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Silicon Motion: PCIe 5.0 SSD Controller to Arrive Next Year

With the debut of PCIe 4.0 standard, SSD manufacturers have started launching a new generation of storage devices, with unseen speeds before. Today's PCIe 4.0 SSDs can reach up to 8.0 GB/s reads and writes, all thanks to the bandwidth-heavy PCIe protocol. However, enterprise workloads are always requiring more and more bandwidth to satisfy their needs. Data is being moved in immense quantities and faster hardware is always welcome. The previous PCIe 4.0 standard is about to kneel to its successor - PCIe 5.0 protocol. Having double the amount of bandwidth, the new standard is set to bring unseen speeds.

The PCIe 5.0 protocol offers 32 GT/s per lane, making up to 64 GB/s in the full x16 implementation. However, when it comes to SSDs, as they use x4 lanes, it will increase the maximum speed to 16 GB/s, doubling the previous bandwidth. Silicon Motion, the maker of NAND flash controllers, has announced that the company is going to debut a PCIe 5.0 controller next year. "We are excited about enterprise-grade PCIe Gen5 controller, which we will have taped out early next year and sample in the second half of 2022", said Wallace Kuo, chief executive of Silicon Motion, during a conference call. Launching just in time to pair with Intel's Sapphire Rapids Xeon processors that support the PCIe 5.0 protocol, Silicon Motion is probably expecting to grab its market share there.

Prices of NAND Flash Controller ICs Poised to Rise by 15-20% due to Tightening Production Capacity for Foundry Services, Says TrendForce

In the upstream semiconductor industry, the major foundries such as TSMC and UMC are reporting fully loaded capacities, while in the downstream, the available production capacity for OSAT is also lacking, according to TrendForce's latest investigations. Given this situation, suppliers of NAND Flash controller ICs such as Phison and Silicon Motion are now unable to meet upside demand from their clients. Not only have many controller IC suppliers temporarily stopped offering quotes for new orders, but they are also even considering raising prices soon because the negotiations between NAND Flash suppliers and module houses over 1Q21 contracts are now at the critical juncture. The potential increases in prices of controller ICs from outsourced suppliers (IC design houses) are currently estimated to be the range of 15-20%.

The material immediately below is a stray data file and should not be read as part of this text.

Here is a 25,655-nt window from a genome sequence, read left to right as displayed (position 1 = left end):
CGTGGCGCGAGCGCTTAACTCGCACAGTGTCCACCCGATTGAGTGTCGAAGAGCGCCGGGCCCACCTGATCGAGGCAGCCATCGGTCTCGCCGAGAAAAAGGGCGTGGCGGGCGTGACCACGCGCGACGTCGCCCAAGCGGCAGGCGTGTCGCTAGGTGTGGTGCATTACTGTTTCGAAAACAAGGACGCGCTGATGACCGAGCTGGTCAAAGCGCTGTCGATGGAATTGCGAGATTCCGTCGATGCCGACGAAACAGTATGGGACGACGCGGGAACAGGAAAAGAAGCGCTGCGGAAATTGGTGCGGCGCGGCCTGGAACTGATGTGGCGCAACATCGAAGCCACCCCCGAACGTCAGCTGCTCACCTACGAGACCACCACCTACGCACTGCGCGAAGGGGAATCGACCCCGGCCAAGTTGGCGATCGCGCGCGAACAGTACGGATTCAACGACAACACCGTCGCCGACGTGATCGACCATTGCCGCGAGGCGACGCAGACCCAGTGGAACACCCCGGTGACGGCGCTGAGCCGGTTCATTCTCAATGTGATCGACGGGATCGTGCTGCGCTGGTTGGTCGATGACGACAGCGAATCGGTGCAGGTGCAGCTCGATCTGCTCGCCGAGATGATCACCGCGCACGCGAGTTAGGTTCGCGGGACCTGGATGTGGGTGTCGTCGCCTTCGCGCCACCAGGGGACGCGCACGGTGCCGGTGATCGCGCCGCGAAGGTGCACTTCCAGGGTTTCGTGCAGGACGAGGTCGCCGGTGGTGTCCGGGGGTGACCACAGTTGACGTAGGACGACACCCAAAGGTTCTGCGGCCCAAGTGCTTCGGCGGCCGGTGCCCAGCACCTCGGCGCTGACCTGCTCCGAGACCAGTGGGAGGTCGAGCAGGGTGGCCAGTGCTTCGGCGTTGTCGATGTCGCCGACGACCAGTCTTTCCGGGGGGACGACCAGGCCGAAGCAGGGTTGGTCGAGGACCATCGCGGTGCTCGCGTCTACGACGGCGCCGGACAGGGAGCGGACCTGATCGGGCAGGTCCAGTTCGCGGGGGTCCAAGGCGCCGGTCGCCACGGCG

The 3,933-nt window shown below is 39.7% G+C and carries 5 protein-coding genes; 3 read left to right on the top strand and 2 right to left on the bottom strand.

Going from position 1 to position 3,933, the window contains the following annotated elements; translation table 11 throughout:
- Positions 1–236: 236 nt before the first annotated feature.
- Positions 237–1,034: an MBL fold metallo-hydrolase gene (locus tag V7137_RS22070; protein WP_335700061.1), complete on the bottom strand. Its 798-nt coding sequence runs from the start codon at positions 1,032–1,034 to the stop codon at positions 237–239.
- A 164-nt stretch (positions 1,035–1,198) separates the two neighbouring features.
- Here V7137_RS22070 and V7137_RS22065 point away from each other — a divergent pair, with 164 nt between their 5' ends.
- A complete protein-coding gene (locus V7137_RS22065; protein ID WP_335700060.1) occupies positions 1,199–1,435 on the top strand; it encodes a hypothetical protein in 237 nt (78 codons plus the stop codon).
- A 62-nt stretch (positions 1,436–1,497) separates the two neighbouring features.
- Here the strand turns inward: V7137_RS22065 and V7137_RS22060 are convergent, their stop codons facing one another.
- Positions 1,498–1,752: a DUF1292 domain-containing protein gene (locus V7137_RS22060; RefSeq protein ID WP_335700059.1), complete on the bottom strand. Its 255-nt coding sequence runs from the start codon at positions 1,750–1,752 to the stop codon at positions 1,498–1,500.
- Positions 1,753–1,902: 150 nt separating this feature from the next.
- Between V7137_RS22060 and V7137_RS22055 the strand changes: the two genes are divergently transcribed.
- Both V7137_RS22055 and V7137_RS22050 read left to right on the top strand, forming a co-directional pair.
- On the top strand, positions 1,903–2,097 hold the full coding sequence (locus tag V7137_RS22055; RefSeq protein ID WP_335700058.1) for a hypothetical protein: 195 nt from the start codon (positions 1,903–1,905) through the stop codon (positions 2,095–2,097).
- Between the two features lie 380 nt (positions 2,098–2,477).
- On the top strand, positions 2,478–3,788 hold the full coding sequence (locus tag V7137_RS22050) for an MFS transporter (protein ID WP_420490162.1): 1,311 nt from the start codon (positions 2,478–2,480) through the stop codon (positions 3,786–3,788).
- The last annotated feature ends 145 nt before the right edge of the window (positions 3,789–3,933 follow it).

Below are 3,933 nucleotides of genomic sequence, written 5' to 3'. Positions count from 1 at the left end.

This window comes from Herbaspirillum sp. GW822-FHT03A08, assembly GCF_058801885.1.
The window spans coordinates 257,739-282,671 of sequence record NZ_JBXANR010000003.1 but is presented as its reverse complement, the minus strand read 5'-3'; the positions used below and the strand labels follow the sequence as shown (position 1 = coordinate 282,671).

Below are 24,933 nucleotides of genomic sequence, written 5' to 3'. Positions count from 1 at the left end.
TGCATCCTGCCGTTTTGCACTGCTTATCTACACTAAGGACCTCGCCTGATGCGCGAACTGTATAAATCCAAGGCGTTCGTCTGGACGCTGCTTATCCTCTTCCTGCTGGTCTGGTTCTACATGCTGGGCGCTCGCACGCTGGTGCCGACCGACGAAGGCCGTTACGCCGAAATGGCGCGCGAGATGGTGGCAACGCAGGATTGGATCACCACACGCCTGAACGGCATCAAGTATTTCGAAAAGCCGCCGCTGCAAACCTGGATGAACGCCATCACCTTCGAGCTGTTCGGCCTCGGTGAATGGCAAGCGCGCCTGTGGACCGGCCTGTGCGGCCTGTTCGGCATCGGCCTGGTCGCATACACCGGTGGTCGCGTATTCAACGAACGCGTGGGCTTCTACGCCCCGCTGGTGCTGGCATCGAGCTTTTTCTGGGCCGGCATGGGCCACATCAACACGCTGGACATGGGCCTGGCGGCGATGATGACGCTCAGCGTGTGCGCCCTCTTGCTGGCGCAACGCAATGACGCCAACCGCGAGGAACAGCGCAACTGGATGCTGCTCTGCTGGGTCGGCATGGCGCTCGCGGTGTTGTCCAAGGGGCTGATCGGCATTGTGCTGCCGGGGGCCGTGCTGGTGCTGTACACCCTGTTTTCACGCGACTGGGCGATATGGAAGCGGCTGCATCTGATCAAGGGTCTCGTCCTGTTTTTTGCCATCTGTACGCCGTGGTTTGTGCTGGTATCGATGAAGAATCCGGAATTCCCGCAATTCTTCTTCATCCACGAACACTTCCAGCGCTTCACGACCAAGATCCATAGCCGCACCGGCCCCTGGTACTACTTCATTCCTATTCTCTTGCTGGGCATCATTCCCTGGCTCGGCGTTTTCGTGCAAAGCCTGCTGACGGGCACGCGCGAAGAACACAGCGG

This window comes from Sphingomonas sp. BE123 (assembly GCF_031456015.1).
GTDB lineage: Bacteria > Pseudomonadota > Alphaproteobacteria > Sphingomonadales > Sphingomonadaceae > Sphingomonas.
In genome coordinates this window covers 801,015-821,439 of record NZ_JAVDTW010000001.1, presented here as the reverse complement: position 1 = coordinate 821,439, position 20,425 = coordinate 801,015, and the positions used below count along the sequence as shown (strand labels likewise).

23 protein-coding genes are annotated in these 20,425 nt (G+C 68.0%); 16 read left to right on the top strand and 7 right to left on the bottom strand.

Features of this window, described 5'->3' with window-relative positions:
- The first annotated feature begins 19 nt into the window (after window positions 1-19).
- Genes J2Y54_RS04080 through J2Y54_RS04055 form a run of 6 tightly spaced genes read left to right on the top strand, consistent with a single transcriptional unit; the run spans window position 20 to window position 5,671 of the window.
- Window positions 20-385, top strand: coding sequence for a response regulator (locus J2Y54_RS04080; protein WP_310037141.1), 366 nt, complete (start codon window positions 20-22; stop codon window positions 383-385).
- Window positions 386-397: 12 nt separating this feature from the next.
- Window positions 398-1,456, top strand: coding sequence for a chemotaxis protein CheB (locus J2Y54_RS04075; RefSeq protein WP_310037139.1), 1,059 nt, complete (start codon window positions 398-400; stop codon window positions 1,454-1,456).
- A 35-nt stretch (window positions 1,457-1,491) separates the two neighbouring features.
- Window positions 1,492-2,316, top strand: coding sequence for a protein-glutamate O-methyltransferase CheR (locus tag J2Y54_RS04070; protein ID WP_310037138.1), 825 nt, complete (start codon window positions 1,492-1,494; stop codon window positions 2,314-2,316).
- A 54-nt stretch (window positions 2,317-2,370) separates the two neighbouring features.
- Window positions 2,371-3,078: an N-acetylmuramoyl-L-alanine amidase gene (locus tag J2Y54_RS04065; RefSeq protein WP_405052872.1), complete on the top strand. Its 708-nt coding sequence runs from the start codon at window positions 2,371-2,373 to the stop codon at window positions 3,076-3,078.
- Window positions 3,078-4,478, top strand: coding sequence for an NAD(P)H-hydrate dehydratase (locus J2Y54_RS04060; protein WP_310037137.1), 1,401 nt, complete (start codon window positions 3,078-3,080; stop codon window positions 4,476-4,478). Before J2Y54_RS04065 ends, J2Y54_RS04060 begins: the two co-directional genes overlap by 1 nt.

With regards to the demand side, demand has risen significantly for eMMC solutions with medium- and low-density specifications (i.e., 64 GB and lower), for which NAND Flash suppliers have mostly stopped updating the NAND Flash process technology, while maintaining support with the legacy 2D NAND or the 64L 3D NAND process. This is on account of strong sales for Chromebook devices and TVs. As older processes gradually account for a lowering portion of bit output proportions from NAND Flash suppliers, these companies are exhibiting a lowered willingness to directly supply such eMMC products to clients. As a result, clients now need to turn to memory module houses, which are able to source NAND Flash components and controllers, to procure eMMC products in substantial quantities.

ASRock Rack Unveils M.2 Slot Graphics Card

ASRock's enterprise motherboard subsidiary, ASRock Rack, unveiled what is possibly the strangest graphics card, called simply "M.2_VGA." This card uses a Silicon Motion SM750 chip with an embedded memory, and is built in the M.2-2280 form-factor, with an interface that supports both the B-key and M-key slot types. The chip uses a PCI-Express 3.0 x1 host interface, and 16 MB of DDR1 embedded memory. A tiny header on the card puts out analog D-Sub through an expansion bracket, while another takes in 2-pin 12 V power from a Molex connector. While its performance is slightly short for maxed-out "Control" at native 4K with raytracing, you get just enough for a 1080p basic desktop display—which explains why ASRock is selling it through its enterprise subsidiary. The card is meant for servers.